Monday, September 12, 2011

Three Pepper and Mushroom Tacos

Since I last posted I've been pretty busy, but not too busy to cook new meals. As a result, I now have a bunch of recipes stockpiled and photographed, just waiting to be written about. So, what kept me from posting since the month started, you ask?
  • Austin and I continued unpacking and otherwise putting the house together. Yes, we moved over a month ago and while the place is 90% set up we still haven't found a home for some things. For instance, our pictures and other wall hangings still haven't made it off the floor. So sue us. 
  • I've been accepted to the OM Yoga 200 hour Teacher Training program, which starts this weekend. That means that for one weekend a month for the next 8 months I'll be totally immersed in all things yoga, not to mention the independent work I need to do in between the instructional weekends. I don't know if I'm more excited, scared, or intimidated. In preparation for the start of the program I've been doing lots of reading and practicing.
  • Austin and I went to our friends' Steve and Brianne's wedding. They planned a beautiful event in the Outer Banks, here in NC and we made a long weekend out of it. We were so happy they chose to share such an important day with us. Congratulations to the beautiful couple! 
  • I started doing P90X. During the week, I wake up at 6am to get the workout in before the day starts. Am I loving every minute of it? Absolutely not! Am I getting my ass kicked? You bet. Do I think I'll be in better shape after I'm done with it? Most definitely.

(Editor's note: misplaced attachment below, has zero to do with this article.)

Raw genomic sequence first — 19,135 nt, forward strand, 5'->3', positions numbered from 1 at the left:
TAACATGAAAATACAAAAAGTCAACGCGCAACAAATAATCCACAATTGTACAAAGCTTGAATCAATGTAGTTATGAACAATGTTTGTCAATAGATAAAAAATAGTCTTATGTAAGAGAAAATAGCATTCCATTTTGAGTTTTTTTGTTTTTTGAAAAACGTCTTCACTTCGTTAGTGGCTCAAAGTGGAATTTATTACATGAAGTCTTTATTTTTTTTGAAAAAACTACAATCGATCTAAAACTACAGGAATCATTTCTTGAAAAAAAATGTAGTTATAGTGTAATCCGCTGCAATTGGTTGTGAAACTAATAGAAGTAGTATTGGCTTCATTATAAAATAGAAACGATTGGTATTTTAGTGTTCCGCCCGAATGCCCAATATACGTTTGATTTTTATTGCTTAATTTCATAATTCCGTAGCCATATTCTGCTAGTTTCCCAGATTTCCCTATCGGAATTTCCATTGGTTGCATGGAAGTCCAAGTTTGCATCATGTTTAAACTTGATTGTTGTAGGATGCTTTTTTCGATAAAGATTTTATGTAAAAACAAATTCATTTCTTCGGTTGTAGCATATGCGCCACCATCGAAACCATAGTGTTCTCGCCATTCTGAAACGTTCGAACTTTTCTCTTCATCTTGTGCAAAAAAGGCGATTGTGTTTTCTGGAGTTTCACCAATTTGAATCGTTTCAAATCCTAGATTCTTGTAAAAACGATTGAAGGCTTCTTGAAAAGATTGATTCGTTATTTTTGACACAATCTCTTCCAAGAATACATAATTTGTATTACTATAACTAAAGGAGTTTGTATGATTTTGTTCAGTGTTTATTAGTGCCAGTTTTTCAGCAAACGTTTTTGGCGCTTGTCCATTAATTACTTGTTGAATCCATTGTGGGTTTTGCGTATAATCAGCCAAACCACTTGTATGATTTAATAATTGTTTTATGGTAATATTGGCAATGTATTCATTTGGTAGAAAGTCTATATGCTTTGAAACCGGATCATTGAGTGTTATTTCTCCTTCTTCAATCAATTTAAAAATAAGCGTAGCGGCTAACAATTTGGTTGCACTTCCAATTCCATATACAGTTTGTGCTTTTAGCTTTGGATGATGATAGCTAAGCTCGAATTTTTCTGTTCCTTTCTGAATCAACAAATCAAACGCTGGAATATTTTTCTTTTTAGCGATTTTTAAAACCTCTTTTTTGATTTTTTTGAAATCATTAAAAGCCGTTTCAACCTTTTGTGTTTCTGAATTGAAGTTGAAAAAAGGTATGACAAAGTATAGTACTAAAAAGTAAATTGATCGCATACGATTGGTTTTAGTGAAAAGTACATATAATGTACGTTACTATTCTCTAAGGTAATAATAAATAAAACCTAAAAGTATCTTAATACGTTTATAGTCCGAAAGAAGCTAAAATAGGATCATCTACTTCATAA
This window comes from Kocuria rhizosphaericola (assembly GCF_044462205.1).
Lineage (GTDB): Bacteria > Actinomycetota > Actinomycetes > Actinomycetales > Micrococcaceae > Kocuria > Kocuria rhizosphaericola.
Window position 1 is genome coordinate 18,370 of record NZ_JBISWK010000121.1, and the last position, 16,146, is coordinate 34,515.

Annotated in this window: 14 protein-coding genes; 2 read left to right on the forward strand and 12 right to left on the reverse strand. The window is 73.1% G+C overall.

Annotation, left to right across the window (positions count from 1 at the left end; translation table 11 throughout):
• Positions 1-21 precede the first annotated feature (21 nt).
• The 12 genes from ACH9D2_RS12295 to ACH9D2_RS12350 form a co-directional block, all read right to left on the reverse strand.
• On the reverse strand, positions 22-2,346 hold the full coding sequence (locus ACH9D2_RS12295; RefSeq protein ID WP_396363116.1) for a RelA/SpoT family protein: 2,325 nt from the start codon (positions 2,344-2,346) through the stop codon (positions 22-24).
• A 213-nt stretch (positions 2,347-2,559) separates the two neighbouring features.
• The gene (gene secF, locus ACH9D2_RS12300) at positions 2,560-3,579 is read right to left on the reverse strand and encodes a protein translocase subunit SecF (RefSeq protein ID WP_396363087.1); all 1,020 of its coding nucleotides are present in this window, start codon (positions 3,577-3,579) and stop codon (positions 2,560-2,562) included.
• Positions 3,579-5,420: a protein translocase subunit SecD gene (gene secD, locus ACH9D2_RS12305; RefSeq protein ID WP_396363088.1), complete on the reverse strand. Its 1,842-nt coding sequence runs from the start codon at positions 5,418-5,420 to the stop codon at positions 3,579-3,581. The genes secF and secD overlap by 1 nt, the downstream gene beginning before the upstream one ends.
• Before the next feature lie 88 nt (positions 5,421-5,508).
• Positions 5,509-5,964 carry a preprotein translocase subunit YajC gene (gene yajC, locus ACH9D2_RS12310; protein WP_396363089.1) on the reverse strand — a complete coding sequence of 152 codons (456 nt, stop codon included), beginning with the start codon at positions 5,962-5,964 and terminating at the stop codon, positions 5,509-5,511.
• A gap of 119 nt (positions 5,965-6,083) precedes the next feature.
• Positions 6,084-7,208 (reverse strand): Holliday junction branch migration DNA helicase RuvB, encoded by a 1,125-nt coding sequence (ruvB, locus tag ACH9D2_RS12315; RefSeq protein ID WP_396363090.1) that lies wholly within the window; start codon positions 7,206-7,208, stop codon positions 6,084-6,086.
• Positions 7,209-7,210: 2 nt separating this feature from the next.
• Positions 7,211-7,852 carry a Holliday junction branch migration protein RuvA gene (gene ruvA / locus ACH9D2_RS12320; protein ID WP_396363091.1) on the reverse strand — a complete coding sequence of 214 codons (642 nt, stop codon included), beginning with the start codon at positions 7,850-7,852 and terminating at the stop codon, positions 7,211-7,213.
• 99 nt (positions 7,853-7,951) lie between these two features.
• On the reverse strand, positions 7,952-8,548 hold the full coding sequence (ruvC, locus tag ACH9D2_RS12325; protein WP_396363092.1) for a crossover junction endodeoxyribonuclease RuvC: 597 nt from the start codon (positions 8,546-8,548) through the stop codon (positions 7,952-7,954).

Amidst the craziness of the last week and half, I've developed a new obsession -- mushroom tacos. I think the seed was planted when I fell in love with the portobello tacos they make at Chubby's Tacos in Durham.  I thought I'd make my own version using cremini mushrooms (which are just small portobellos) and all I can say is mmmmmmmmm, delicious. Ok, I lied. I'm going to say more. I'm so infatuated with these tacos that I've made them 3 times in less 10 days. Yes, they're that good. They do take a bit more effort and time than my go-to bean tacos but they're absolutely worth it. The key their amazingness? Nicely browned, umami rich mushrooms, which, as a bonus, will make your kitchen smell seriously amazing. As Austin said the second time we had them "You can't not like these, I mean, how could you possibly miss the meat?"*.

 Three Pepper and Mushroom Tacos
 Makes about 10 tacos
Inspired by the Portobello Mushroom Tacos at Chubby's Tacos
  • 3 tablespoons olive oil
  • 1 lb / 455 g cremini mushrooms, wiped clean with a slightly damp towel (please do not wash them, they'll never brown) and sliced
  • 1 medium onion, sliced
  • 2 poblano peppers or 1 medium green bell pepper, sliced
  • 1 jalapeño, seeded if you don't like heat and minced
  • 1 chipotle in adobo, seeded if you'd like and minced
  • 2 garlic cloves, minced
  • 2 tablespoons adobo sauce from the chipotles
  • 1 teaspoon salt
  • 1/2 teaspoon coriander
  • 1/2 teaspoon cumin
  • 1/2 teaspoon marjoram
  • About 10 corn tortillas
  • A large handful of cilantro, chopped
  • One batch of roasted tomatillo salsa or your favorite store-bought kind
1.  In a medium skillet, heat 3/4 of a tablespoon of oil over medium heat. Add half of the mushrooms and cook, stirring occasionally,  until brown, which should take about 10 minutes. Remove the mushrooms from the pan and set aside. Repeat with the other half of the mushrooms. 

2.  Meanwhile, heat the remaining 1 1/2 tablespoon of oil over medium heat. Add the onion and cook until softened, about 3 minutes. Add the poblanos, jalapeño, chipotle and garlic and cook for another 3-5 minutes.